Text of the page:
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Nor, with the $ rhombus' rumbling roll,

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The pining lover's wounds can cure;
Or, if by Charon ferry'd o'er,
Can fetch him from the Stygian shore.

NOTHING has influence, Sir, to rule

The grisly Pluto's ruthlefs foul ;

To curb the rigid Sisters three,

And stem the force of destiny.

Stretch'd on the fam'd § Phlegræa's field,

And taught by mightier pow'r to yield,


† A kind of rolling instrument, which was used in incantations.

| The herb Dictamnum, famous for its medicinal virtues.

f The plains of Phlegråa are noted for the battle faid to be fought there, between the giants and the gods.

The Titan offspring NOTHING prove

More pow'rful than the bolts of Jove.

NOTHING, how strange to tell ! is found

Beyond the univerfal round.

NOTHING—but wherefore add we more?

NOTHING ev'n gods themselves adore.

Virtue to merit has pretence,

Nothing has greater excellence.

In fine, let Jove his honours claim,

NOTHING can boast a higher name.

But hold ! no more the theme prolong,

'Tis time to end a silly fong;

No more of Nothing, muse, rehearse,

In this thy good for Nothing verse,

Leít, after all, a theme so light,

Should NOTHING but difgust excite.



S T R A D A.

Now Sol, descending from his mid-day blaze,

With mild effulgence shot his golden rays ;

When Strephon took his lyre to footh his care,

And pour’d its music through the filent air,

Where Tiber's streams in pleasing murmurs flow,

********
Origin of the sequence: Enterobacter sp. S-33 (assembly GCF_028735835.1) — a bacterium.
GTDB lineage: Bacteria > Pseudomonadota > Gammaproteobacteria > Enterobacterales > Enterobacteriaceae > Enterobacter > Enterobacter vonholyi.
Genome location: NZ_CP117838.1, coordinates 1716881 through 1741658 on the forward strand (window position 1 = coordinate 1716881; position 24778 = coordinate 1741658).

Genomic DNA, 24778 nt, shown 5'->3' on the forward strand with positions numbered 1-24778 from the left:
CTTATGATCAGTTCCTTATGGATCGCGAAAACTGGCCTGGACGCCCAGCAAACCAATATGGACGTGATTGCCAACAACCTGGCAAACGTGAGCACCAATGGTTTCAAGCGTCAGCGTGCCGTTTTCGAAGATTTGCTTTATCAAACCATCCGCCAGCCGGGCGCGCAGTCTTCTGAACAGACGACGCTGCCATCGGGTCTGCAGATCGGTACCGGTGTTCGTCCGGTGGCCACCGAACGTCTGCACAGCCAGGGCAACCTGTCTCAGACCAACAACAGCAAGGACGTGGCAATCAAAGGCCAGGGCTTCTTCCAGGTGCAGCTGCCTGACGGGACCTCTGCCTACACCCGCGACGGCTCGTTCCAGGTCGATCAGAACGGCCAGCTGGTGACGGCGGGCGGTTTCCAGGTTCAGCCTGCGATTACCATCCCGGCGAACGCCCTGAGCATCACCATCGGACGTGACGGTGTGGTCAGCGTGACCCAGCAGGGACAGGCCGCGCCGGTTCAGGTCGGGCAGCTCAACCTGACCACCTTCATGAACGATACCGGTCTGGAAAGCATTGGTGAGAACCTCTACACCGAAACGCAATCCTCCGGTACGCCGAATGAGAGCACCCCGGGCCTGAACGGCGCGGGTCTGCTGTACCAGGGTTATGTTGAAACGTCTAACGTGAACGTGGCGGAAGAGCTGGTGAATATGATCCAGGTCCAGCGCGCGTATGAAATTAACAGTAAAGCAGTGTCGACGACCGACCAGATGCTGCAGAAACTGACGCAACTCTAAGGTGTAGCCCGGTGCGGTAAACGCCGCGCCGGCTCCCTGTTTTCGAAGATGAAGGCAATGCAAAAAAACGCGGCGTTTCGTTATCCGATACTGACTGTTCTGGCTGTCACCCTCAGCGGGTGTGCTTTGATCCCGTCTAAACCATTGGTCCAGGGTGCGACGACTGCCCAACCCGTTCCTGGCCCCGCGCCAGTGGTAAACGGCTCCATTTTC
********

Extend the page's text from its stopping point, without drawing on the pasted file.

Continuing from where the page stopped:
And the broad holm-oaks cool the vale below.

His strains the jealous Philomela move,
The sweetest Syren of the neighb’ring grove.

Behind the verdant spray she hears unseen,

And, envious, echos each melodious strain.

Keen emulation swells her little throat,

To try her pow'rs, and warble note for note.

Strephon admir’d the songster's sweet essay,

And strove again to wake the vocal lay;



Now the full music of his lyre explores,


Or shews, with flying hand, a master's pow'rs.
In vary'd strains the bird renews her song,

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In many a labour'd trill it flows along,

Thus with responding zeal her skill she proves,
When o’er the strings the swain his finger moves,

And careless feem'd his touch, the music flow;

Its simple sounds in even tenor flow.

Instant the chords his hurrying finger plies,

The quicken’d tones in rapid movement rise.

He stops : responsive to each note she sings ;

With equal pow’rs she imitates his strings.

As one perplex’d, what other strain to chuse,

One plain, unvary'd tune the bird pursues ;

No quaver mixes in her artless note,

Free, like the current, issuing from her throat.


Now quick and light the warbled numbers move
In trembling echos, through the vocal grove.

This Strephon heard, in transports of amaze,

That such a throat should utter strains like these ;

Again new efforts of his art he tries,

Through all the scale of sounds his finger Aies ;

In concord bids the shrill and bass unite;

So the loud clarion fires the foul to fight.
Again the Syren sings: and, whilft her tongue
In well-tim'd warblings thrills through all her song,

To louder harmony she swells the note,

Then rolls the deep’ning murmur in her throat;

Now Thrill and clear her song, now deep and low ;

So clarions urge the soldier to the foe.

Strephon now bluíh’d, with glowing ire inflam’d,

« Or Philomel shall yield,” he quick exclaim’d,

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